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Perl debug. How do I find calling line number?

by brycen (Monk)
on Sep 26, 2004 at 09:59 UTC ( #393912=perlquestion: print w/ replies, xml ) Need Help??
brycen has asked for the wisdom of the Perl Monks concerning the following question:

Let's say I have a subroutine that "dies". How can I determine what line called the subroutine? Debugger "Stack Trace" seems the obvious answer, but it does not work for me:
 print "Hello\n";
 a(0);
 print "Middle\n";
 a(1);
 print "Goodbye\n";

 sub a {
    $parameter = shift;
    if( $parameter ) { die };
 }

bash> perl -d test.pl 
Default die handler restored.
Loading DB routines from perl5db.pl version 1.07
Editor support available.

DB<1> c
  Hello
  Middle
  Died at test.pl line 10.
  Debugged program terminated.
  
DB<1> T
  $ = DB::fake::at_exit() called from file
  /usr/local/lib/perl5/5.6.1/perl5db.pl' line 2697
  $ = DB::END() called from file `test.pl' line 0
  $ = eval {...} called from file `test.pl' line 0

DB<1> 
While it died at line 10, what line called the subroutine that died?

Comment on Perl debug. How do I find calling line number?
Re: Perl debug. How do I find calling line number?
by Corion (Pope) on Sep 26, 2004 at 10:04 UTC

    It sounds to me like Carp and its replacement for die, croak is what you really want here. croak dies "at the place of call" instead of within your module. The source code of Carp.pm should also tell you how to get the information about the line number out of perl. perldoc -f caller also tells you how to get this information yourself.

      I particularly like the confess function of carp. It is just such a good name for what it does *. It captures both the angst and the deeply spiritual nature of debugging in a single word. Confess damnit :-)

      * dies with complete call stack trace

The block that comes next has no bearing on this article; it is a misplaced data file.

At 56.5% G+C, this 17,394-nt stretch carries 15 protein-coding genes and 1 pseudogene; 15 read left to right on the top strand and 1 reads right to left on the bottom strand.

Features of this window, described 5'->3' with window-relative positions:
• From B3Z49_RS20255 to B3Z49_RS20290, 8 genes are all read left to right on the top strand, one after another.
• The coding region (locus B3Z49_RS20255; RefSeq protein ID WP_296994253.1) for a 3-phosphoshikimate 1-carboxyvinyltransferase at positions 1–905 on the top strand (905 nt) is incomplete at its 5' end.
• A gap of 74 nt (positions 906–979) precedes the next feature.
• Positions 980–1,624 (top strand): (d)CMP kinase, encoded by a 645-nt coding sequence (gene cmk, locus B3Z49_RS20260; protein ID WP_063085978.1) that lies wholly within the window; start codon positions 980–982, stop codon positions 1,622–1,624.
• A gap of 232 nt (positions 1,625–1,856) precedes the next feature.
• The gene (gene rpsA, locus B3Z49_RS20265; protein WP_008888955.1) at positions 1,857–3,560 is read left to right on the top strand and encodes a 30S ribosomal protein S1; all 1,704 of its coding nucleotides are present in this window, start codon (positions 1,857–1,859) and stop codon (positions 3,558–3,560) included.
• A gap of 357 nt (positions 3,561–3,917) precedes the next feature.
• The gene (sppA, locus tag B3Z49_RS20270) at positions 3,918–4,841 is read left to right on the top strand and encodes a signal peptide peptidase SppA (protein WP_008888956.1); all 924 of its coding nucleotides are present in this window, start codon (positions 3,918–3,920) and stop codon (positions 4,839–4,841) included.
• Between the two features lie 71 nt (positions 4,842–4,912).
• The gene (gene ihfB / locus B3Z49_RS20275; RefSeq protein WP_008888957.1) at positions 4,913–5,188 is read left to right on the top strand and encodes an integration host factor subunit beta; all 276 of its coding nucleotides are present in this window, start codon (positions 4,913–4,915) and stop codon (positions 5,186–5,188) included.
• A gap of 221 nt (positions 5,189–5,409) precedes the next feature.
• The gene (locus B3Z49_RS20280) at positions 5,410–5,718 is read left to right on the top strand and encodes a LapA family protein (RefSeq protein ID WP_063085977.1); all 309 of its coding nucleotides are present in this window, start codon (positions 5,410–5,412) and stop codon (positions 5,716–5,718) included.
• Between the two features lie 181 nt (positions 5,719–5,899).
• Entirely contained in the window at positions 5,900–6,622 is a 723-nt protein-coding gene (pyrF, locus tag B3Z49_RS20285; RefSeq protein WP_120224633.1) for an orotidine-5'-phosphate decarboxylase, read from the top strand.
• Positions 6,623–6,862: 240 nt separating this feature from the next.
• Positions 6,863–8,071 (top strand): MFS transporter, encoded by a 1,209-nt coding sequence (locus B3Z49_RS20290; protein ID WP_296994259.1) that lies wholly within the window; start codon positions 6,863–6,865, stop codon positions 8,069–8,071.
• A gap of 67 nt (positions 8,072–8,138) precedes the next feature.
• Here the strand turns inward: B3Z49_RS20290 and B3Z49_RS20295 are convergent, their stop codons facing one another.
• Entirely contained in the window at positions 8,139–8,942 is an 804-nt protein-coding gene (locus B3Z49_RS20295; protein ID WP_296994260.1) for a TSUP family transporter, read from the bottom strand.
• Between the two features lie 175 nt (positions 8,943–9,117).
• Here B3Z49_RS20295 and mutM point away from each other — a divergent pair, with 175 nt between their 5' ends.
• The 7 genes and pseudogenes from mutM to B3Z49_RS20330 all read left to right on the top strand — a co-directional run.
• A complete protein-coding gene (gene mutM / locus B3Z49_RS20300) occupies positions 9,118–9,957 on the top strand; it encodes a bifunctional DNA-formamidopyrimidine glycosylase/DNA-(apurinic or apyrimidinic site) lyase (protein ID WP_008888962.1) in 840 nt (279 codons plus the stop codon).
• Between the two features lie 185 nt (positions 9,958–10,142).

cheers

      tachyon

      Try this: http://www.perlmonks.org/?node=caller
Re: Perl debug. How do I find calling line number?
by strat (Canon) on Sep 26, 2004 at 10:45 UTC

    For development- or debugging-purpose I like to use something like the following piece of code:

    # somewhere at the beginning of the code $SIG{__WARN__} = \&Warning; $SIG{__DIE__} = \&Die; # anywhere # ------------------------------------------------------------ sub Warning { my @text = @_; warn "------------------------------------------------------------ +\n"; warn "WARNING: @text\n"; my $count = 0; { my ($package, $filename, $line, $sub) = caller($count); last unless defined $line; warn sprintf("%02i %5i %-35s %-20s\n", $count++, $line, $sub, $filename); redo; } } # Warning # ------------------------------------------------------------ sub Die { my @text = @_; warn "------------------------------------------------------------ +\n"; warn "FATAL ERROR: @text\n"; my $count = 0; { my ($package, $filename, $line, $sub) = caller($count); last unless defined $line; warn sprintf("%02i %5i %-35s %-20s\n", $count++, $line, $sub, $filename); redo; } exit 1; } # Die # ------------------------------------------------------------

    This installs "signal handlers" for die and warn which are executed every time when the functions die and warn are executed and print a backtrace on how the line the warning or die was produced was reached...

    Best regards,
    perl -e "s>>*F>e=>y)\*martinF)stronat)=>print,print v8.8.8.32.11.32"

Re: Perl debug. How do I find calling line number?
by ambrus (Abbot) on Sep 26, 2004 at 11:49 UTC

    The problem is that when you ask for the traceback, the program has already died, so the call stack is destroyed.

    To solve the problem, you have to arrange to stop the program before it dies.

    In this case for example, first put the die in a separate line: